How Axel Springer’s Bild uses video to drive subscriptions
Video is emerging as a top subscription driver for Bild.
The tabloid from German media giant Axel Springer is spending more to create video content after finding that eight out of the top 10 highest-converting articles are either video documentaries or contain video of some form. Bild has a premium tier of content that paying subscribers get access to, Bild Plus. This year, it’s been selecting more videos to put behind its paywall — shorter, popular videos as well as longer documentaries and recurring series — in order to drive more subscribers to Bild Plus.
Bild’s core video output is general news video clippings around the one-minute mark, which are open access to all. A few shorter videos, like this of former tennis champion Boris Becker talking about his debts, and this about the shooting in the synagogue in Halle, Germany, last week, are part of its premium paid-for tier, Bild Plus. Most of Bild’s longer documentaries, like this four-part series about Instagram influencer Ina Aogo and her marriage to football player Dennis Aogo, are part of Bild Plus.
Bild Plus launched in 2013 and has more than 400,000 subscribers paying up to €13 ($14.30) a month. Video on Bild is a mix between content produced by Bild journalists and videos that are licensed from production companies.
“We’re taking from this a lot of learnings. We’re testing with the length, what kind of content works, and creating more series,” said Tobias Henning, gm, premium content at Bild and Welt.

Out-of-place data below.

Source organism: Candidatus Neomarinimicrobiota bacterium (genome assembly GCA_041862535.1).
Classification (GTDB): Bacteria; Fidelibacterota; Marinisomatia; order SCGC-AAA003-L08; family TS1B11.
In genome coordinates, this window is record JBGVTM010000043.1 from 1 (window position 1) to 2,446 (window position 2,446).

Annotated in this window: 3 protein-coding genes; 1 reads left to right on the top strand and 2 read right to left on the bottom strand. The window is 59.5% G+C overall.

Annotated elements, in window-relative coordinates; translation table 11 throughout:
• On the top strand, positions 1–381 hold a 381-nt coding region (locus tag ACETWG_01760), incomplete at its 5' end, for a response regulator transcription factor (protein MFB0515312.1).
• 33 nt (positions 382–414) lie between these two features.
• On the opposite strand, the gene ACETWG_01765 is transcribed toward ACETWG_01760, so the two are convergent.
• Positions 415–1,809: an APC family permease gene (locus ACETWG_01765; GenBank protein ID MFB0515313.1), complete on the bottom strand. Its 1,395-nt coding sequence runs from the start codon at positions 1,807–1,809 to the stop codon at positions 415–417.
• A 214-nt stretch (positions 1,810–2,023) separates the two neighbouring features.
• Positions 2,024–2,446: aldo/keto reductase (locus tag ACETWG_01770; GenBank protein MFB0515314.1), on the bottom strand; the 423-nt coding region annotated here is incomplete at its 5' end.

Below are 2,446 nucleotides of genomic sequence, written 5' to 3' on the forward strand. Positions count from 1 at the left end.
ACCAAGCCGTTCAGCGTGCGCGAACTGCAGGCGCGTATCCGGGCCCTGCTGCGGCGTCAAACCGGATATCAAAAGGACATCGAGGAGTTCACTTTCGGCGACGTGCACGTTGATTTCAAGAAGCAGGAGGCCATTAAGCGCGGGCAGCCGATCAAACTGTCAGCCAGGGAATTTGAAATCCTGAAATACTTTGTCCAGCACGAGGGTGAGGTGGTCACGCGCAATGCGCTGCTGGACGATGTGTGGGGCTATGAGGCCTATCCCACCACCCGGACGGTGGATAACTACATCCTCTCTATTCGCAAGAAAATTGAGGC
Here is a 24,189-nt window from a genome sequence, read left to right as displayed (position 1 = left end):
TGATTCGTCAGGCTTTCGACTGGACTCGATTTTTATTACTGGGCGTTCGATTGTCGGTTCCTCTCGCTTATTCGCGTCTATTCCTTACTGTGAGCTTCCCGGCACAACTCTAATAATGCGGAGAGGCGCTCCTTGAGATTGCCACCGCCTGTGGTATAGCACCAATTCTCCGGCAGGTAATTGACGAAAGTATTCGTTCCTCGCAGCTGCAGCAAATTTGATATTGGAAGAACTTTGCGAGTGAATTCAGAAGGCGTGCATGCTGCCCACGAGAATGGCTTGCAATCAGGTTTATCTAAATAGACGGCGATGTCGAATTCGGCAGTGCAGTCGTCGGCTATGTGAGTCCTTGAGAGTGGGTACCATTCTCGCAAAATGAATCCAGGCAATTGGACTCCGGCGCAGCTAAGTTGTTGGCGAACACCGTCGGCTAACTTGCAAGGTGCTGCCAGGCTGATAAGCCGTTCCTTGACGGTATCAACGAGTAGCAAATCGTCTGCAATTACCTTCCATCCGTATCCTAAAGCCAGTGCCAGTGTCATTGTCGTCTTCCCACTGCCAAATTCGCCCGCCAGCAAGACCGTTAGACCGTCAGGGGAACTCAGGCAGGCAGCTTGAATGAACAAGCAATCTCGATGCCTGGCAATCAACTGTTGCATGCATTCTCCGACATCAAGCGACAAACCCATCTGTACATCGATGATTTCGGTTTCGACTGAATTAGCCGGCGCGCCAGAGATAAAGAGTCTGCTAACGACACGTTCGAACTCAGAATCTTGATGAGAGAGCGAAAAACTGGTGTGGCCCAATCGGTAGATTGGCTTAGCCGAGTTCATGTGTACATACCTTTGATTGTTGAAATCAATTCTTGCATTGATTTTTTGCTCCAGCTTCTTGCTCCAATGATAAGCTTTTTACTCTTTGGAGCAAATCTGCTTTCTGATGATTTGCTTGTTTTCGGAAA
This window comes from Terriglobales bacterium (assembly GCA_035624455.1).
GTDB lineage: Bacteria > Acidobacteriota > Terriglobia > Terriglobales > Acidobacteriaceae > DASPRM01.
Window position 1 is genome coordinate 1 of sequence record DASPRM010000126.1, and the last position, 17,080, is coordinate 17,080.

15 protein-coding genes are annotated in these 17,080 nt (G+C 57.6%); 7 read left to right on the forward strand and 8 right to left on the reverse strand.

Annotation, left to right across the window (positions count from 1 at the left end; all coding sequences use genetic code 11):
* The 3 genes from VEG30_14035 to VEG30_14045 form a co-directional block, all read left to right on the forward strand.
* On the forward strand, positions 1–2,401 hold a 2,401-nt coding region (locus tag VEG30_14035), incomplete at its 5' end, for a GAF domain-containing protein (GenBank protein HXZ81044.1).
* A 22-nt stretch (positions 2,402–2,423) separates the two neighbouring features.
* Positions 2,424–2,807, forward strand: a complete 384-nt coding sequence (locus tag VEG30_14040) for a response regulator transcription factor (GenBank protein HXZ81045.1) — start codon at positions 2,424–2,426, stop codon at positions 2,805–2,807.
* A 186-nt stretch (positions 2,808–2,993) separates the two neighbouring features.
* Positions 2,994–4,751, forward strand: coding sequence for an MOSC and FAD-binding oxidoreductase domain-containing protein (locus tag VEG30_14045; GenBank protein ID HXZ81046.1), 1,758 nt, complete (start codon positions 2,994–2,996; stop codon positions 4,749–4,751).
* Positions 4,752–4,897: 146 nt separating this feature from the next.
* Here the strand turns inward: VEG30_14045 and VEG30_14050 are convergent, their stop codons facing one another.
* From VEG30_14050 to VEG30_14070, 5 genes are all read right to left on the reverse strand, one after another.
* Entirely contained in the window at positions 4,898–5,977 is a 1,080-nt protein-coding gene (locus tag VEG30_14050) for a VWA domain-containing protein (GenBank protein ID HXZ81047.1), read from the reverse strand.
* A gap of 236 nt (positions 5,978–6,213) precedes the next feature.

Welt, the publisher’s broadsheet title, has far fewer videos on-site, but it is starting to explore the type of content that would encourage that audience to convert. Combined, the two titles have over 500,000 digital subscribers.
Crime videos tend to perform well with the audience and convert people to subscribe. For instance, “Clans of Berlin,” an episodic series about organized crime in Germany, has about to release its second series. Episodes are around 15 minutes long and feature videos on drug trafficking, extortion and robbery. On YouTube, the stream of all “Clans of Berlin” episodes stitched together has had 36,000 views.
Other publishers have taken a similar direction. Verdens Gang, the Schibsted-owned Norwegian tabloid, added 20,000 subscribers in a year by buying documentaries and putting them behind its paywall. This is also a way to entice younger readers, a priority for every news publisher with an aging print readership.
“If anything, the news industry is marginally retreating, or at least not expansively investing, in video formats,” said Douglas McCabe, CEO of Ender Analysis. “Many publishers are exploring audio and podcasts as part of their experience, and increasingly as a means to trigger registrations, memberships and subscriptions.”
Elsewhere, The Economist is broadcasting a weekly YouTube series to explore how it can drive viewers to subscribe as part of its fund from Google’s Digital News Initiative. As part of the show, it signposts for interested readers to find out more about a topic on The Economist’s site, for instance. It’s also drawing on YouTube’s features like end cards prompting people to subscribe, as well as cultivating more of a community in the YouTube comments. Quartz is also offering high-end video interviews of business leaders, like Microsoft’s Bill Gates, exclusively for its members as a way to convert more subscribers.
Bild Plus claims to rank fifth worldwide among paid-for journalism and to have the largest number of paying subscribers outside the English-speaking territories. According to Henning, there are few German-language tabloid competitors, which has helped contribute to this success.
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